Note: This is an archived Handbook entry from 2011.
|Dates & Locations:|| |
This subject has the following teaching availabilities in 2011:Semester 1, Parkville - Taught on campus.
Timetable can be viewed here. For information about these dates, click here.
|Time Commitment:||Contact Hours: 24 hours. |
Total Time Commitment: 125 hours.
Attendance at all classes (tutorial/seminars/practical classes/lectures/labs) is obligatory. Failure to attend 80% of classes will normally result in failure in the subject.
|Recommended Background Knowledge:||None|
|Non Allowed Subjects:||None|
|Core Participation Requirements:||
For the purposes of considering request for Reasonable Adjustments under the Disability Standards for Education (Cwth 2005), and Students Experiencing Academic Disadvantage Policy, academic requirements for this subject are articulated in the Subject Description, Subject Objectives, Generic Skills and Assessment Requirements of this entry.
The University is dedicated to provide support to those with special requirements. Further details on the disability support scheme can be found at the HDisability Liaison Unit websiteH: Hhttp://www.services.unimelb.edu.au/disability/
CoordinatorDr Christine Redman
ContactEducation Student Centre
|Subject Overview:||This subject examines the intersection between science and culture as it experienced and communicated by individuals, groups and institutions. Science communication is critical in these present times, for educators, media specialists, scientists, businesses and industries and for every citizen. At a time when there is increased participation in communication through personal, social and mobile technologies, an understanding of both your place and potential as an interpreter and communicator of science is essential. This course will provide you with the benefits of skills that will assist you to interrogate our contemporary culture and the place of science within it. These skills would include the means by which to question and respond to the communication challenges inherent in such agendas as the promotion of science, the constructing of public awareness and knowledge of science and the developments of critical, scientifically literate citizens. While this subject has its starting point in the world out there, it culminates in a personal understanding of your own capacities and opportunities in the field of science communication. |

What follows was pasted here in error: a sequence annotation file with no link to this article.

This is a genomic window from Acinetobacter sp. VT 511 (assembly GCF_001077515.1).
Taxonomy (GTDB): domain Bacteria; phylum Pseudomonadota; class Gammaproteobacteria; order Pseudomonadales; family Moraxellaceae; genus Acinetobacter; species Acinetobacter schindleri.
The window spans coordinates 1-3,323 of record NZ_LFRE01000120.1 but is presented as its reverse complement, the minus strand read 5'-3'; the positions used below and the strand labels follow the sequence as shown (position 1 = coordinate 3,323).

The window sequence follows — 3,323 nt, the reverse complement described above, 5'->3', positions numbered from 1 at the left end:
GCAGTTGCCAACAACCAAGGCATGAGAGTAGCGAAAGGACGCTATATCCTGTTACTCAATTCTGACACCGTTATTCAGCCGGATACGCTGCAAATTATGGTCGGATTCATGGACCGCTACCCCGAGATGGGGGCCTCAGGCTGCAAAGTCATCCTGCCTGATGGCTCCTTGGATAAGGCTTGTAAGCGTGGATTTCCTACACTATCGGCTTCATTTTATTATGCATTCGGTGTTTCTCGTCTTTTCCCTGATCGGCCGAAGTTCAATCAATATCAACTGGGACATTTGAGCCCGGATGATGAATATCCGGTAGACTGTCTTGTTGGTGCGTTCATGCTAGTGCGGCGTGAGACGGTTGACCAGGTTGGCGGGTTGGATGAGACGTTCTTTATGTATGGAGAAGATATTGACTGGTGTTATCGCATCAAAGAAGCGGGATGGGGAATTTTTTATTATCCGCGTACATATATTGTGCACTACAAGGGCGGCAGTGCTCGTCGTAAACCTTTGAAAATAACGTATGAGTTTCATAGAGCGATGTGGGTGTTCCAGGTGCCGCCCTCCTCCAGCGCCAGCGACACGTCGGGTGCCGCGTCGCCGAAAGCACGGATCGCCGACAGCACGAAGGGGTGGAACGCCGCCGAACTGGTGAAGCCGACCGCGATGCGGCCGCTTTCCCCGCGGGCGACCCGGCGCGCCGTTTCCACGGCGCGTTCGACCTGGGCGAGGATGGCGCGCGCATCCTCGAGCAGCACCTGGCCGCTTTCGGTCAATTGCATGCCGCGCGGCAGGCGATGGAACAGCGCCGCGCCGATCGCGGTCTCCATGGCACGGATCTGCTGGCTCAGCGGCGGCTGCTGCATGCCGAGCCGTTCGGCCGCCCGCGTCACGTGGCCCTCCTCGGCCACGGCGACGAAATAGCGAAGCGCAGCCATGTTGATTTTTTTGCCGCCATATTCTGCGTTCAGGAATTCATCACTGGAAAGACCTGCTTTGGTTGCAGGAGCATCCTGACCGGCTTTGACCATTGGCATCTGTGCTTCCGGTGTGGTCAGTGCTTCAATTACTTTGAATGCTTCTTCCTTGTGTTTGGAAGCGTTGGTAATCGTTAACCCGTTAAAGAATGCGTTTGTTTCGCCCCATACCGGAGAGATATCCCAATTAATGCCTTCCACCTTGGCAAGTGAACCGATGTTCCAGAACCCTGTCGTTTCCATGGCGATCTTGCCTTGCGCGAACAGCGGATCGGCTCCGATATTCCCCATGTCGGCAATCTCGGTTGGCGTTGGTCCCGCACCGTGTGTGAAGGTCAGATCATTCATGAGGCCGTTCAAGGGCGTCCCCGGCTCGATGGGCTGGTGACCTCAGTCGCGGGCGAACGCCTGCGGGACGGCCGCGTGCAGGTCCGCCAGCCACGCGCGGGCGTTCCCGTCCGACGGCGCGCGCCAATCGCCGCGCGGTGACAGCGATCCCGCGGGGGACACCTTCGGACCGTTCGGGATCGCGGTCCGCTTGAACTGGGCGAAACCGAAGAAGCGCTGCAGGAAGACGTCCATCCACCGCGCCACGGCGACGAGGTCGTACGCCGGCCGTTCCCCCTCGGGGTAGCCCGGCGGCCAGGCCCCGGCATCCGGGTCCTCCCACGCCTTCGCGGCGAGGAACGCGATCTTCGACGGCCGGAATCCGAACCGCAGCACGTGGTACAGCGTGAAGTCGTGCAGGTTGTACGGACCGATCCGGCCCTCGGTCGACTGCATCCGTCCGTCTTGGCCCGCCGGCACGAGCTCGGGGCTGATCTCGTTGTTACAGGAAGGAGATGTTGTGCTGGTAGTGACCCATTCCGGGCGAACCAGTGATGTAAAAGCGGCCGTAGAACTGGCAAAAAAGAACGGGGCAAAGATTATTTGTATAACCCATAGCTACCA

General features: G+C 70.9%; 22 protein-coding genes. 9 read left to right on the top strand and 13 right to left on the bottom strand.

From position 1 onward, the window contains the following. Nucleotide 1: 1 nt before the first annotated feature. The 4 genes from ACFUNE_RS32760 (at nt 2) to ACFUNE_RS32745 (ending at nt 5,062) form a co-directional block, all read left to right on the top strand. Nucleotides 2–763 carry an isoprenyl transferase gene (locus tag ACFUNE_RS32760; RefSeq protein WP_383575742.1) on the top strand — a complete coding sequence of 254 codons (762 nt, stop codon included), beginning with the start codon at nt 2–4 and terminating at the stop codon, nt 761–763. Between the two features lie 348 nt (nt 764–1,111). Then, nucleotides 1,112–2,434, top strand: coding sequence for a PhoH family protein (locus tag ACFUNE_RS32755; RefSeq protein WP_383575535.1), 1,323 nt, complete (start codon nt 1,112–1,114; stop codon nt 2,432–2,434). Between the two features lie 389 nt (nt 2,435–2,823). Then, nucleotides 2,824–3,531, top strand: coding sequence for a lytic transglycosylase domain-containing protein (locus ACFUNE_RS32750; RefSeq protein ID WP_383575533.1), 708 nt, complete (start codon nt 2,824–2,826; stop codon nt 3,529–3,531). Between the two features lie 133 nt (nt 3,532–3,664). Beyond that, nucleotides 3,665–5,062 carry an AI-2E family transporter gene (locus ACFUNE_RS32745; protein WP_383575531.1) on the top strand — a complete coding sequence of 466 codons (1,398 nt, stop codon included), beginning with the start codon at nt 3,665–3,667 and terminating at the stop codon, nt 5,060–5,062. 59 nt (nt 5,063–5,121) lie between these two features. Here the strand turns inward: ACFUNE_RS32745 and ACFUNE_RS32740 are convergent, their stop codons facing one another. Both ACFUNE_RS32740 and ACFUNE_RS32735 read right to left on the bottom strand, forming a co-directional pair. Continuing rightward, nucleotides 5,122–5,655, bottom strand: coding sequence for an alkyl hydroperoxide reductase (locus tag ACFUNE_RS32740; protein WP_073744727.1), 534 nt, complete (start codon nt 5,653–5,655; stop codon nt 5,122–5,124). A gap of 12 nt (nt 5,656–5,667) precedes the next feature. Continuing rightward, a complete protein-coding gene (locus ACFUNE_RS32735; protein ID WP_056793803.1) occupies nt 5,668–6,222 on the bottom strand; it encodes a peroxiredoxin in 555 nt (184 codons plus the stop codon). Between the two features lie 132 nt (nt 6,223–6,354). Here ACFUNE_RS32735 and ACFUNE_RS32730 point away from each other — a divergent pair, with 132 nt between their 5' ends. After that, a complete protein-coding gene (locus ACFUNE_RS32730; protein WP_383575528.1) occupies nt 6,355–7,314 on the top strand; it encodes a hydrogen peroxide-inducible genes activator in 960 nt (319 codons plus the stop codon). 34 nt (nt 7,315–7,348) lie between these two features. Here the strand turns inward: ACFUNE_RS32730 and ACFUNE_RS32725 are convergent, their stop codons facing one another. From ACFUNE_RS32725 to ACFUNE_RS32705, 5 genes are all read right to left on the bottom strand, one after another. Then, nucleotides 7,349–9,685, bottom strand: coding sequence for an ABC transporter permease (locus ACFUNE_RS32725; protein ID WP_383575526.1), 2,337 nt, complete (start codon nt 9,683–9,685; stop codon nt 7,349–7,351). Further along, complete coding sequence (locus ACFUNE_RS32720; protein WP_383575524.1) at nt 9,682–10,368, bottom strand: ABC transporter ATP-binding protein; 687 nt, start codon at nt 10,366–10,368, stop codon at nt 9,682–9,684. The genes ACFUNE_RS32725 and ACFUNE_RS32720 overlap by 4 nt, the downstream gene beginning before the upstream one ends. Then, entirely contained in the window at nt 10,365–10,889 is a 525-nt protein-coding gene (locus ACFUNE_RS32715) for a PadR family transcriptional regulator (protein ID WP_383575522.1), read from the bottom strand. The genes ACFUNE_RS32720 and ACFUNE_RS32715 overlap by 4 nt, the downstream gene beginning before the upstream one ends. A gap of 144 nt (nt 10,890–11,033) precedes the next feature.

|Objectives:||At the conclusion of this subject students will be able to : |
|Assessment:||There are four (4) assessment tasks: |
|Prescribed Texts:||Stocklmayer, S.M., Gore, M.M., & Bryant, C. (Eds.). (2001) Science communication in theory and practice. Dordrecht: Kluwer. |
|Breadth Options:|| |
This subject is not available as a breadth subject.
|Fees Information:||Subject EFTSL, Level, Discipline & Census Date|
|Generic Skills:||On completion of this subject students will have the knowledge, skills and understandings to enable them to: |
Master of Education (Stream 100B)Coursework |
Master of Education (Stream 150)
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